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Are You Satisfied with Your Income? The Economics of Happiness in India

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  • T. Lakshmanasamy

Abstract

One of the most enduring debates in the human well-bing research is the relationship between money and happiness. Empirical research both in psychology and in economics show that the correlation between income and happiness is small and this evidence has been used to mean that money does not matter for life satisfaction. This raises an important question that if money does not buy happiness, why most people are after money and material pursuits? This apparent puzzle - known as Easterlin Paradox - has been explained in terms of relative income comparisons. As individuals care greatly about their relative income to others, a rise in the income levels of all people does not raise the happiness level of the individuals. This paper empirically analyses the relation between income and happiness in India using a primary sample data. The estimated ordered probit results show significant positive effects on happiness of both absolute and relative income. This suggests that money does influence happiness and well-being and the individual's life satisfaction is largely influenced by his relative status. When interactions between absolute income and relative income are allowed the relative income effect vanishes suggesting that proportionate shifts in the relative position does not change happiness level. An increase in absolute income may raise happiness, and beyond a certain threshold level people develop aspirations for status positions and hence more money may not bring more happiness.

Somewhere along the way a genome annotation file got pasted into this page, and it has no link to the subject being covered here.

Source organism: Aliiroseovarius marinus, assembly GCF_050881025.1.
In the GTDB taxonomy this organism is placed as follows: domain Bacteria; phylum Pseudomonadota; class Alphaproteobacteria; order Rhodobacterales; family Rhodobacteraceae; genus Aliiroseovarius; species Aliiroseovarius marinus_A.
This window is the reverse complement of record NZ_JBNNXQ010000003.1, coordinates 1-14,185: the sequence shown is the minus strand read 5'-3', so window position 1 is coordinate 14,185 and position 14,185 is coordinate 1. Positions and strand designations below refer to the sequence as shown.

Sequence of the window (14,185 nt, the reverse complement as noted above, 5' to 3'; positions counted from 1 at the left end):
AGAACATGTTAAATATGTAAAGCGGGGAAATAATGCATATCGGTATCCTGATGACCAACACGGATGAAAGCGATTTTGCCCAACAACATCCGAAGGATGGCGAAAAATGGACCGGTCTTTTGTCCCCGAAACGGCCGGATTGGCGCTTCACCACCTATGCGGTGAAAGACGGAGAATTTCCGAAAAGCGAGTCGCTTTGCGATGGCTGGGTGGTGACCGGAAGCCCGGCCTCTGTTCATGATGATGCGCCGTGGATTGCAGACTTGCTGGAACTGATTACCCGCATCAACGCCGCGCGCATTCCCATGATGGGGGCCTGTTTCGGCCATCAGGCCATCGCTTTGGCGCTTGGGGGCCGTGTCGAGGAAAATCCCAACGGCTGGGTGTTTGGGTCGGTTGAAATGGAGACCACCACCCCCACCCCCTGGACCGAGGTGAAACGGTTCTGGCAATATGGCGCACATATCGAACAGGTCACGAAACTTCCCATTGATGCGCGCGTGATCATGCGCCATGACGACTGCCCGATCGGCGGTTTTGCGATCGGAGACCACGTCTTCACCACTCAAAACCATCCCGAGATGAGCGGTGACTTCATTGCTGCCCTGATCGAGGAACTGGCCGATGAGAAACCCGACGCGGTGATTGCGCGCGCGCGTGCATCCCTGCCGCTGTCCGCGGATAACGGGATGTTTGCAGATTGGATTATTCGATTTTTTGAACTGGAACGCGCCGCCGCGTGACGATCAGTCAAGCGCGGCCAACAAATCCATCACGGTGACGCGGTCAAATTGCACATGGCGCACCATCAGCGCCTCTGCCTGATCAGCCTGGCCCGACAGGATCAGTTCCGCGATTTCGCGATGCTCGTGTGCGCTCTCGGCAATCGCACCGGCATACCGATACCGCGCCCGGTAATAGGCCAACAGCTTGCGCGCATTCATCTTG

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  • T. Lakshmanasamy, 2010. "Are You Satisfied with Your Income? The Economics of Happiness in India," Journal of Quantitative Economics, The Indian Econometric Society, vol. 8(2), pages 115-141.
  • Handle: RePEc:jqe:jqenew:v:8:y:2010:i:2:p:115-141
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